Making Truck Stops into EV Charging Hubs Will Take Small-Town Levels of Power
A study carried out by the National Grid, a utility firm National Grid suggests that highway truck stops that are preparing for electric vehicles in the coming two decades might be requiring the same electricity as a small town could utilize.
Based on the present traffic patterns The study revealed that numerous highway charging stations (the equivalent of an highway gas station) will require at least 20 fast-chargers in order to meet the demand for EVs.
The study focused on 71 road locations located in New York and Massachusetts with the goal of coming up with ways for “future evidence” U.S. highways for the EV timeframe.
The study looked at the traffic patterns and anticipated charger usage at 71 highway locations across New York and Massachusetts and was deemed to be pertinent EV sales targets and deadlines in the scenario that all light-duty cars sold in the U.S. are electric by 2035 and all medium and heavy-duty vehicles are EVs in 2045. Consider the highway locations as an highway truck stop or a gas station. Based on the research over the next 10 years nearly a quarter sites that were studied will require at least 20 fast-chargers or the capability of a sports stadium in order to accommodate the demands during peak hours.
According to the research that in the next 10 years, the study predicts that more than one quarter of the sites examined are expected to require similar power as an outdoor sporting stadium to satisfy charging demands while some require the same amount of power as a small city within the next 20 years. The study suggests connecting to the current high-voltage electrical grid in order to “future-proof” high-traffic areas along the highway. In addition, the study points out that these transmission lines tend to mirror highways.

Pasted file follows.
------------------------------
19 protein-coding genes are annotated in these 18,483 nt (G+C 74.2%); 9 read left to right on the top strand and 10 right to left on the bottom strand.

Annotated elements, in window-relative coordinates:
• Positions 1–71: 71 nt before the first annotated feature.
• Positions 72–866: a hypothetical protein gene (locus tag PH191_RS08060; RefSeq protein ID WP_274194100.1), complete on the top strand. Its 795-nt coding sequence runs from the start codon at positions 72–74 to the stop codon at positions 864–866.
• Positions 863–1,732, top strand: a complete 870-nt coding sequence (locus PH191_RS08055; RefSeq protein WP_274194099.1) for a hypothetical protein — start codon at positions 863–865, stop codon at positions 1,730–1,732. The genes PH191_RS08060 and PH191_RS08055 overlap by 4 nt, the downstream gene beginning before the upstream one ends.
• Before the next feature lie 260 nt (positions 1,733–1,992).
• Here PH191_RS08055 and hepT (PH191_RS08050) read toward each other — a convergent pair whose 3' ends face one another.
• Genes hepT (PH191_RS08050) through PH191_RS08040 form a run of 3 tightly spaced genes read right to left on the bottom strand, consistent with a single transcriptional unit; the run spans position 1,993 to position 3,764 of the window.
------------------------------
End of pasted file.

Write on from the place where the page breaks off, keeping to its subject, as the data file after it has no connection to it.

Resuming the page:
The equivalent of a small town
The sites that act as electrified truck stops may use the amount of power to run the town of a tiny size. The size and weight are particularly crucial for electric vehicles. For instance, the nearly 11,000-pound GMC Hummer EV, with its 2923-pound battery. It required an 45 minutes and an hour to charge from 10 to 90 % level of battery charge. In contrast the 4800-pound Taycan that has an input of less peak power than the Hummer and can charge between 5 and 80 percent charge in just 23 minutes. It’s not difficult to imagine how parking lots brimming with electric semi-trucks, each towing 40 tons of cargo requires a large power output.
Moving our infrastructure for highways is not possible, and will be done in a single day. Out of the five billion that the Bipartisan Infrastructure Law of last year’s budget, only the initial $900 million is approved for electric vehicle chargers that be used on 53,000 miles of roads across the nation.
In its report on this study National Grid says a objective is to determine how to implement “no regrets” improvements in “no-regrets” sites–“so it is possible to create grid infrastructure one time and do it the right way.” It’s like an understatement company claims that the process of building high-voltage interconnections on highways “can take yearsto complete,” that’s one of the main points of the study, which urges the industry to prepare to do it in the near future. There is one thing that is sure: the road landscape will be different and significantly more electrified, between 10 and 20 years in the future.